Misc. for this week

Some links of note:

  • An editor regrets introducing the term “slow bleed” to describe the Democratic strategy on Iraq.
  • Pam Nelson, a copy editor at The News & Observer, is posting some fun quizzes that will test your knowledge of word choice and grammar.
  • Headsup: The Blog wonders whether Strom Thurmond really was as old as Fox News thinks he was.
  • Editors at the AP ban coverage of Paris Hilton. Can they add Britney Spears?

Reversal of fortune

The business school at UNC-Chapel Hill is displeased with a magazine’s rankings. The KenanFlagler Business School, which usually places well in such lists, isn’t among “50 Best Business Schools for Getting Hired” as listed by Fortune.com.

The university has good reason to be upset, as Fortune’s list seems to have mingled data from UNC-CH with that of its rival, N.C. State University. The NCSU School of Management placed 25th. Here’s what the consulting company that helped Fortune put the list together says:

We pride ourselves on our content and are looking into possible inaccuracies that have recently been brought to our attention.

Perhaps this is a lesson about putting too much time, faith and energy into these rankings of colleges, places to live, etc. If magazines and newspapers insist on researching and reporting such lists or writing about those created by others, they should carefully examine the methods and disclose possible shortcomings to readers.

Naming rights and wrongs

You can say this about The Drudge Report: It’s consistent. Once again, Drudge offers a collection of links to reviews of a big (and boring) event. Once again, he uses last names of the TV critics in the headlines — except for Alessandra Stanley of The New York Times. She’s listed by her first name. (More on first names in headlines here.)

I stand by my previous post: Real consistency would be to use the last name of each critic.

The facts and Wikipedia

You may have already heard about Middlebury College’s new policy restricting use of Wikipedia as a source for student papers, but this New York Times story is worth a read because it goes deeper than previous reports.

My academic department, probably like most, has its share of Wikipedia champions and Wikipedia detractors. I’m in the middle, at least for now. I use the site on occasion, but with an increasingly skeptical eye.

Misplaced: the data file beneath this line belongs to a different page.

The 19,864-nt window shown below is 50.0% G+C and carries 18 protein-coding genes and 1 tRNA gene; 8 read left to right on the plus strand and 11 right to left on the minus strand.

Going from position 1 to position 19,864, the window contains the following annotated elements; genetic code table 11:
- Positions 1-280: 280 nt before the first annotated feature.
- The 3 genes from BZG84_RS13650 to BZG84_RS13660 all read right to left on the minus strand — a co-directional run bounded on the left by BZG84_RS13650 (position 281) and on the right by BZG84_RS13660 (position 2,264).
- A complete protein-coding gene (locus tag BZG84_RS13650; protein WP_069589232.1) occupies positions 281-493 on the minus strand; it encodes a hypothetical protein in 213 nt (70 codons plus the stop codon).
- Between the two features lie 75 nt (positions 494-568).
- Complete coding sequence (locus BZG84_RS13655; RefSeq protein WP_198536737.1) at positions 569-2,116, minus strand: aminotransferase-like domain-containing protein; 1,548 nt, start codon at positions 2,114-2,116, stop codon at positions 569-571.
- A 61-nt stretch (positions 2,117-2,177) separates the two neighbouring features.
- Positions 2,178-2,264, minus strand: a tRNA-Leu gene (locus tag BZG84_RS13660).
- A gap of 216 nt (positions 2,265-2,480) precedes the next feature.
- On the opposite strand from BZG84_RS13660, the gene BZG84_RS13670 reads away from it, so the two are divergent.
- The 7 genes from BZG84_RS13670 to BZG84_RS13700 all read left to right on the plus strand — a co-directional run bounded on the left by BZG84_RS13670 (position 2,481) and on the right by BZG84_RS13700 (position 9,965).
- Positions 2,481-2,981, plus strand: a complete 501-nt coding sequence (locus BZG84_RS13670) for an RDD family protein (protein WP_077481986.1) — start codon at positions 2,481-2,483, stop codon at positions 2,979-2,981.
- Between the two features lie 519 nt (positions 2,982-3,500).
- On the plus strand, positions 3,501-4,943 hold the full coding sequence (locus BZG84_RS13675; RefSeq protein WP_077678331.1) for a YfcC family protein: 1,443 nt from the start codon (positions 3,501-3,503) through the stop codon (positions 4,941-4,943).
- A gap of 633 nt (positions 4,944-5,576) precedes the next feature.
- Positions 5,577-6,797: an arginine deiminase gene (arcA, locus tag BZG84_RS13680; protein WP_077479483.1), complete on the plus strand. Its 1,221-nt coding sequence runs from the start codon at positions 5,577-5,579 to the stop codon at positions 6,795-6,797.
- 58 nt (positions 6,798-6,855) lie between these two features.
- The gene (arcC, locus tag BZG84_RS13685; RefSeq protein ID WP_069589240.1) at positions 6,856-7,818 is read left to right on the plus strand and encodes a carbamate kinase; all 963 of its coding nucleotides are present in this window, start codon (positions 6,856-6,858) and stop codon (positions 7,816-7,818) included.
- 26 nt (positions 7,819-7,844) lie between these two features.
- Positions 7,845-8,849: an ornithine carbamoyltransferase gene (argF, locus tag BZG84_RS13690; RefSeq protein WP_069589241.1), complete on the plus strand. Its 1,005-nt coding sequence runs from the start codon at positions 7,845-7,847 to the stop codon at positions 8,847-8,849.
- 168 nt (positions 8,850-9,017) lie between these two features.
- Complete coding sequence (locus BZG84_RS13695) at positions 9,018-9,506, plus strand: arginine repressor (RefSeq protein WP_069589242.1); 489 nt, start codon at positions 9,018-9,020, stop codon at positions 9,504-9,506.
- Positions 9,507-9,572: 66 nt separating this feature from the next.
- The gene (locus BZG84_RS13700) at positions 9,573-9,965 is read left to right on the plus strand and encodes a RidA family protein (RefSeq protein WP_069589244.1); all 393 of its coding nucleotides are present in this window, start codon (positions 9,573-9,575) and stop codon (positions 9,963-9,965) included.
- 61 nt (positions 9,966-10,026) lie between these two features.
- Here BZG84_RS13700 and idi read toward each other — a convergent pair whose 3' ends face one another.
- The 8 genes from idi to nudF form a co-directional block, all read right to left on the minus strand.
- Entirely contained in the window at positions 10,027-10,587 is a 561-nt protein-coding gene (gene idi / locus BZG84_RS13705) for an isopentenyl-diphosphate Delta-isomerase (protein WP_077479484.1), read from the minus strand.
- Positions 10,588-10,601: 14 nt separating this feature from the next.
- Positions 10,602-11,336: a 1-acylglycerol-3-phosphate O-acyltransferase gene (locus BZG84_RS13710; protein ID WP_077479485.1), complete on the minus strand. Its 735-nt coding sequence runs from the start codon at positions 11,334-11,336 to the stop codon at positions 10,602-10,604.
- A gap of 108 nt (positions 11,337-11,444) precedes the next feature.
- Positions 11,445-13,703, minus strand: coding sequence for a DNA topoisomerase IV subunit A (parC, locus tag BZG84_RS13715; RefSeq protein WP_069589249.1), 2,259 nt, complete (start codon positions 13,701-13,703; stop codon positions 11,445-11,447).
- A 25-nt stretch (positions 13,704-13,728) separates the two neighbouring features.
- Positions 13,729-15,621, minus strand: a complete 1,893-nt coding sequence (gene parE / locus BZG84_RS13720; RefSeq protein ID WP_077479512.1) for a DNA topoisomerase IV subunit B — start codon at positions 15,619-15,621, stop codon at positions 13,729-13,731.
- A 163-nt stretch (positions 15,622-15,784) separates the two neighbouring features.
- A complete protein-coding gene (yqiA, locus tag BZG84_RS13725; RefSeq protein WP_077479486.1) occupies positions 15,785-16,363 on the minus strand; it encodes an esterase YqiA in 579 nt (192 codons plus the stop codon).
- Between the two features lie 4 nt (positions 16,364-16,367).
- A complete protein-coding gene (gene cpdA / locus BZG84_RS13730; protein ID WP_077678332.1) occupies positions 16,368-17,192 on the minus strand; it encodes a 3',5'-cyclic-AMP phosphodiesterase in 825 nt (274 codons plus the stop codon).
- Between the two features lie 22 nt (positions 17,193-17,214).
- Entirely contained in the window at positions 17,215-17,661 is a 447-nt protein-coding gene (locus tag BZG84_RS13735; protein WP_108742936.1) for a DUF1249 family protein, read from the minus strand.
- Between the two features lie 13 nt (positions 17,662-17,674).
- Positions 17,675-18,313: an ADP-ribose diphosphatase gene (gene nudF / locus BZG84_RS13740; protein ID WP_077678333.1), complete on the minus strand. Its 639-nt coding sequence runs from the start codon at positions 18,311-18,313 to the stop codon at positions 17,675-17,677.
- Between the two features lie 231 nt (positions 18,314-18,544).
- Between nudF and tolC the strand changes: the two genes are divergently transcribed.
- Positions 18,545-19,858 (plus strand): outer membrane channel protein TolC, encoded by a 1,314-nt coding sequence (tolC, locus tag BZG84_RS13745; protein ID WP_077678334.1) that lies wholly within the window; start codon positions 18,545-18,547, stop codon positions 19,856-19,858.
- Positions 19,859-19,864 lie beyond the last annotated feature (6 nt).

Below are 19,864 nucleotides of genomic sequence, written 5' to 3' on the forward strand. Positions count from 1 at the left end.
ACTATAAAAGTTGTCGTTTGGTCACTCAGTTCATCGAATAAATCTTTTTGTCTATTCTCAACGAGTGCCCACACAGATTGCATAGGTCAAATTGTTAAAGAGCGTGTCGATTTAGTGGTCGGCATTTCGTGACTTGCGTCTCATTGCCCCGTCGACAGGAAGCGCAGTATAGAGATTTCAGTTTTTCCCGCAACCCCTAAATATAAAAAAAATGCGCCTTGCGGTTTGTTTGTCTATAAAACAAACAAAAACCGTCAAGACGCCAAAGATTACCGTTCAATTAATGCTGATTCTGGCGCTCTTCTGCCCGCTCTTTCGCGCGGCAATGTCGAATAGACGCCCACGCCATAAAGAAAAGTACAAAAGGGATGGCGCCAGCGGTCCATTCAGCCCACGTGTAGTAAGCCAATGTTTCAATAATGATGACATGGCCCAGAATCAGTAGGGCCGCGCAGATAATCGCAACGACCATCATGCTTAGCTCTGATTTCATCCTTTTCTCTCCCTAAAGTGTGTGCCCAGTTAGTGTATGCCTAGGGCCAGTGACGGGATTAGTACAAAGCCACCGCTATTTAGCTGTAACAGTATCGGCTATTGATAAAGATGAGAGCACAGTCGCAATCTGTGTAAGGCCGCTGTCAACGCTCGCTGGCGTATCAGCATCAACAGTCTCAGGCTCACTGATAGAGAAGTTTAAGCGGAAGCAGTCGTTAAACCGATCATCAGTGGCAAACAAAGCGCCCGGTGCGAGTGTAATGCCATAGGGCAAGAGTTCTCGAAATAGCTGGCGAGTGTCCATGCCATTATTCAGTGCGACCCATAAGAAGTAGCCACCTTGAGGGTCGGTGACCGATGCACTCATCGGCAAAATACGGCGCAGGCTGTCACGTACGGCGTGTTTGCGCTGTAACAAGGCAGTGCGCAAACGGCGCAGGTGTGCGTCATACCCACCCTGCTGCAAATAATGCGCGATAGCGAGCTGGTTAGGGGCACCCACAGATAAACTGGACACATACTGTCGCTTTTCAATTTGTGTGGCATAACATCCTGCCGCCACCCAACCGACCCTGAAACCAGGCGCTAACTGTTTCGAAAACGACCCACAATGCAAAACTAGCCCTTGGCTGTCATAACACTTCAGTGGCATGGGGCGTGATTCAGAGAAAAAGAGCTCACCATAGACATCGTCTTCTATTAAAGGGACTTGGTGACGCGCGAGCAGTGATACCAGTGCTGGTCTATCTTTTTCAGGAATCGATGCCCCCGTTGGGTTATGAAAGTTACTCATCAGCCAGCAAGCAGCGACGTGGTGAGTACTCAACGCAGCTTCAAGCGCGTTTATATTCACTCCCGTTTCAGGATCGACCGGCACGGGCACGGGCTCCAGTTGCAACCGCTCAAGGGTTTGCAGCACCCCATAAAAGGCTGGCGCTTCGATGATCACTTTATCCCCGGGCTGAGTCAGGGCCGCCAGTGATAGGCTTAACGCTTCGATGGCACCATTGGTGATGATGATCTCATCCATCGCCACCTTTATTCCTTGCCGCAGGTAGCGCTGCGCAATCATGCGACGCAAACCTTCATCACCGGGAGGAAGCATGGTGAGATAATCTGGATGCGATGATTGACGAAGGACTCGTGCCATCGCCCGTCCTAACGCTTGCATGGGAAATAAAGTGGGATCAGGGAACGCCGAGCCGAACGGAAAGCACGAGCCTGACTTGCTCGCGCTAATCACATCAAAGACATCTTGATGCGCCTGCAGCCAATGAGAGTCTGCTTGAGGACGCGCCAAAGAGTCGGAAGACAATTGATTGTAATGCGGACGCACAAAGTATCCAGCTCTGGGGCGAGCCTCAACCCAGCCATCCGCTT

In class, I tell my editing students that when checking facts, Wikipedia is OK as a starting point in a search, but it must not be the last stop. (The list of original sources at the end of an entry can be a good trailhead.) But as I see more errors — not just factual, but also grammatical — on Wikipedia, I wonder whether I should follow Middlebury’s lead and forbid any use of the site in the classroom.

Calling all collaborators

A good conversation is under way at Visual Editors: Who does the best alternative story forms?

It started as which designer does them best, but this comment broadened the discussion appropriately:

How can alternative story formats be attributed to an individual designer? I don’t know how it works anywhere else, but ANY alternative story format I’ve ever tried was born from the efforts of editors and reporters, not exclusively me, or even me at all!

Indeed, collaboration is essential for an ASF to succeed. This is where the word people and the visual people need to work together. It helps, of course, to be both a word person and a visual person.

This week’s misc.

  • Ted Vaden, public editor at The News & Observer, discusses the use of racial identification in news stories. Vaden appropriately touches on the themes of relevance and utility in making those decisions. Not everyone, however, is convinced, considering that someone compared Vaden to Stalin in the first comment.
  • C. Michael Curtis, editor of fiction and letters to the editor at The Atlantic, discusses editing, writing and teaching in this interview.